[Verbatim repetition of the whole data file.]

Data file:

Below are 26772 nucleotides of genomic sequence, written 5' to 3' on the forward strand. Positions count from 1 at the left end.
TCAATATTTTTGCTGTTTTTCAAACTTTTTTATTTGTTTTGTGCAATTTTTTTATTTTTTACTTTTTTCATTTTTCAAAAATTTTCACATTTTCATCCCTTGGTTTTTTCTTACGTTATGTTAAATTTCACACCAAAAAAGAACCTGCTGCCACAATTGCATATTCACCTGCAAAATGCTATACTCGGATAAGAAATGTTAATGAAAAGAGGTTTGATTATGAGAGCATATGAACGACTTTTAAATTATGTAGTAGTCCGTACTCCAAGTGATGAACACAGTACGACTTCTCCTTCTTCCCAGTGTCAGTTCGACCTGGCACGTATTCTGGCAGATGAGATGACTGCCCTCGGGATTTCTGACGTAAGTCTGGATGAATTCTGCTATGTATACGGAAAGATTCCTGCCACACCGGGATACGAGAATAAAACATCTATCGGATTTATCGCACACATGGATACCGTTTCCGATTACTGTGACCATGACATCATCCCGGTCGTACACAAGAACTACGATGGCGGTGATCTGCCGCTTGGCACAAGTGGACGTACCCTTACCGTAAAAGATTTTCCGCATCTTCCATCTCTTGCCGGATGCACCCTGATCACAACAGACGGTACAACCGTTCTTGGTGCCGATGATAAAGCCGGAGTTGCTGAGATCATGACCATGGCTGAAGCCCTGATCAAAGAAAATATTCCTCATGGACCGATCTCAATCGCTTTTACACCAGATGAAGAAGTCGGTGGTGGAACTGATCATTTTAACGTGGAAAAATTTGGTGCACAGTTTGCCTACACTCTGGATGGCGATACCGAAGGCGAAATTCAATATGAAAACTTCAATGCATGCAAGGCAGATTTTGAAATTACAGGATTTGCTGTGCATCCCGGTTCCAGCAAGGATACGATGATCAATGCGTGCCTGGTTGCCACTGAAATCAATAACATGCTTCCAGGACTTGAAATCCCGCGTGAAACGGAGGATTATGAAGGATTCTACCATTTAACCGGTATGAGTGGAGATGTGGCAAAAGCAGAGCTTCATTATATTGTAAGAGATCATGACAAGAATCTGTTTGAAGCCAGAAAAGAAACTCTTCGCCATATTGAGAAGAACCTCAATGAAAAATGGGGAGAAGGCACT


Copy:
Below are 26772 nucleotides of genomic sequence, written 5' to 3' on the forward strand. Positions count from 1 at the left end.
TCAATATTTTTGCTGTTTTTCAAACTTTTTTATTTGTTTTGTGCAATTTTTTTATTTTTTACTTTTTTCATTTTTCAAAAATTTTCACATTTTCATCCCTTGGTTTTTTCTTACGTTATGTTAAATTTCACACCAAAAAAGAACCTGCTGCCACAATTGCATATTCACCTGCAAAATGCTATACTCGGATAAGAAATGTTAATGAAAAGAGGTTTGATTATGAGAGCATATGAACGACTTTTAAATTATGTAGTAGTCCGTACTCCAAGTGATGAACACAGTACGACTTCTCCTTCTTCCCAGTGTCAGTTCGACCTGGCACGTATTCTGGCAGATGAGATGACTGCCCTCGGGATTTCTGACGTAAGTCTGGATGAATTCTGCTATGTATACGGAAAGATTCCTGCCACACCGGGATACGAGAATAAAACATCTATCGGATTTATCGCACACATGGATACCGTTTCCGATTACTGTGACCATGACATCATCCCGGTCGTACACAAGAACTACGATGGCGGTGATCTGCCGCTTGGCACAAGTGGACGTACCCTTACCGTAAAAGATTTTCCGCATCTTCCATCTCTTGCCGGATGCACCCTGATCACAACAGACGGTACAACCGTTCTTGGTGCCGATGATAAAGCCGGAGTTGCTGAGATCATGACCATGGCTGAAGCCCTGATCAAAGAAAATATTCCTCATGGACCGATCTCAATCGCTTTTACACCAGATGAAGAAGTCGGTGGTGGAACTGATCATTTTAACGTGGAAAAATTTGGTGCACAGTTTGCCTACACTCTGGATGGCGATACCGAAGGCGAAATTCAATATGAAAACTTCAATGCATGCAAGGCAGATTTTGAAATTACAGGATTTGCTGTGCATCCCGGTTCCAGCAAGGATACGATGATCAATGCGTGCCTGGTTGCCACTGAAATCAATAACATGCTTCCAGGACTTGAAATCCCGCGTGAAACGGAGGATTATGAAGGATTCTACCATTTAACCGGTATGAGTGGAGATGTGGCAAAAGCAGAGCTTCATTATATTGTAAGAGATCATGACAAGAATCTGTTTGAAGCCAGAAAAGAAACTCTTCGCCATATTGAGAAGAACCTCAATGAAAAATGGGGAGAAGGCACT